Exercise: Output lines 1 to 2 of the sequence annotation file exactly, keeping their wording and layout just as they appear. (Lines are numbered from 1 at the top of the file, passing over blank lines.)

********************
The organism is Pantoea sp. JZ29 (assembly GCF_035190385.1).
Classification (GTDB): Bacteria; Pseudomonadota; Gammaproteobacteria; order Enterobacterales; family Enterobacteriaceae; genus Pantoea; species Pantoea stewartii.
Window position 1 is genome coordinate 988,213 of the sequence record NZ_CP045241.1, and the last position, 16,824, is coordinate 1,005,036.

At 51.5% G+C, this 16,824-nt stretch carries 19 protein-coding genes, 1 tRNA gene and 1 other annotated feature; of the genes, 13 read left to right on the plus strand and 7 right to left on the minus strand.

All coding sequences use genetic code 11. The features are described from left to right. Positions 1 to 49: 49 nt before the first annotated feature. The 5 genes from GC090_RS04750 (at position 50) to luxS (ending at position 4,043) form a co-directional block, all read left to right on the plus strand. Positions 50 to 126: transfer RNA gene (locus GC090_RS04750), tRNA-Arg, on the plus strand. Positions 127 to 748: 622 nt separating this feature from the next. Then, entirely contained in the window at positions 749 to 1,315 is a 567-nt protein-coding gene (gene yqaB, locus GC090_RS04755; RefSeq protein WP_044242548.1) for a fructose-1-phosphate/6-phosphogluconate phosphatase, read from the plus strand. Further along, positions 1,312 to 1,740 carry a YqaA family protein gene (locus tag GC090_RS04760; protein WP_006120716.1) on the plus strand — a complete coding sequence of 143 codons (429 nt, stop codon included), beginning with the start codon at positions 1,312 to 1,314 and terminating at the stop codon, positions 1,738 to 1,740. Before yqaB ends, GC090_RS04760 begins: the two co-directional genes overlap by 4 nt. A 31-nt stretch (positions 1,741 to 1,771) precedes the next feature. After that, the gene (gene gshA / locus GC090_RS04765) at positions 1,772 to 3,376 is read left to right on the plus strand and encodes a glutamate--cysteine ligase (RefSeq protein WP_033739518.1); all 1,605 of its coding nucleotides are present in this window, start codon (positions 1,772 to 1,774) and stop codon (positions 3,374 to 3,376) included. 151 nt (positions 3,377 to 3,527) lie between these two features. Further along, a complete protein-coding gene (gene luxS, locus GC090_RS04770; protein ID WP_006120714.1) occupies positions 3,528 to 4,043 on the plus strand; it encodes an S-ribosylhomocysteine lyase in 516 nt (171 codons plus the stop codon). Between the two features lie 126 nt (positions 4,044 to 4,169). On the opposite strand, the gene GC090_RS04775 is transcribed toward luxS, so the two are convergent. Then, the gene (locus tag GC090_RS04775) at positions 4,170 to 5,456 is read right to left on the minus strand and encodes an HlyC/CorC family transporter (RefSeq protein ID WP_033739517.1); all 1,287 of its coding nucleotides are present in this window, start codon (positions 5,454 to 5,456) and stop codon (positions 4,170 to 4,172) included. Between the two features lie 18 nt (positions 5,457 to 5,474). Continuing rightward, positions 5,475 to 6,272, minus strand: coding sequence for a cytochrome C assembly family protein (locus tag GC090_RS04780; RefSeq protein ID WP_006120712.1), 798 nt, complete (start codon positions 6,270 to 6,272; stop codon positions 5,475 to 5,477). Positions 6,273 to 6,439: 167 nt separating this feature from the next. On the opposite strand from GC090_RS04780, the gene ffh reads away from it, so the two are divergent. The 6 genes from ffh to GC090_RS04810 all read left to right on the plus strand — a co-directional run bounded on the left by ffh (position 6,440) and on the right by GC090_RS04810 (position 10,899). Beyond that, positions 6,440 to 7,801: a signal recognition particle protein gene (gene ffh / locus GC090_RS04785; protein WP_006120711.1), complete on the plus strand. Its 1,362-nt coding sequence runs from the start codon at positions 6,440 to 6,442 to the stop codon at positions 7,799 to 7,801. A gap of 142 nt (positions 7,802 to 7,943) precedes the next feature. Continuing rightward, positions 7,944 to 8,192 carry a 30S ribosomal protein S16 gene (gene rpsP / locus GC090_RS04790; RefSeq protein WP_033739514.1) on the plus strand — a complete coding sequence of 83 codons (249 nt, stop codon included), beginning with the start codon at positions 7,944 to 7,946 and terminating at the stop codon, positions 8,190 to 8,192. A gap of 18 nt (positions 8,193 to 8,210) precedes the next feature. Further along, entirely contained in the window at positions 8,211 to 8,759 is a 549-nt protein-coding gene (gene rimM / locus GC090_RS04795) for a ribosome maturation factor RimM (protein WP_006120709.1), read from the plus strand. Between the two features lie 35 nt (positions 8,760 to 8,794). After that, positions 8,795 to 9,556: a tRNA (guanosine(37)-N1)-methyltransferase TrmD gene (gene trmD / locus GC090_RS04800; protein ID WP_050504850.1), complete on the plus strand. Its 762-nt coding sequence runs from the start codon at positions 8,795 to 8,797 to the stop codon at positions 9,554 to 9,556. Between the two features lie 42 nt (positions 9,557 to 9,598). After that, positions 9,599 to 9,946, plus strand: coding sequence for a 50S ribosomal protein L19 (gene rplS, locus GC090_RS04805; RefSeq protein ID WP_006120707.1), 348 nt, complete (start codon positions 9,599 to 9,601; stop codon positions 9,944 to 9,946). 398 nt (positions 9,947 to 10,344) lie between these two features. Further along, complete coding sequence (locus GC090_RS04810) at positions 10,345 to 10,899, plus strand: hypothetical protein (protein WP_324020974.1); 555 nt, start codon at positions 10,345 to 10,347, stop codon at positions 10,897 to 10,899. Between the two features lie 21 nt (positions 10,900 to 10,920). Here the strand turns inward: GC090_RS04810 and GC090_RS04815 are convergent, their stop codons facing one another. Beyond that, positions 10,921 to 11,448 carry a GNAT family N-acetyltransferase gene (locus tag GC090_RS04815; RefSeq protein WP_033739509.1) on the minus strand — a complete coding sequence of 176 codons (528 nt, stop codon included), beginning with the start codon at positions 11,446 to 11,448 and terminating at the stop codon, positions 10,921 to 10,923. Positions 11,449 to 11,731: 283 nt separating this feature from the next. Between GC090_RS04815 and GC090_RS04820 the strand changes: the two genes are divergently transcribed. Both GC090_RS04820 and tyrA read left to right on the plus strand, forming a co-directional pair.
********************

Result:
The organism is Pantoea sp. JZ29 (assembly GCF_035190385.1).
Classification (GTDB): Bacteria; Pseudomonadota; Gammaproteobacteria; order Enterobacterales; family Enterobacteriaceae; genus Pantoea; species Pantoea stewartii.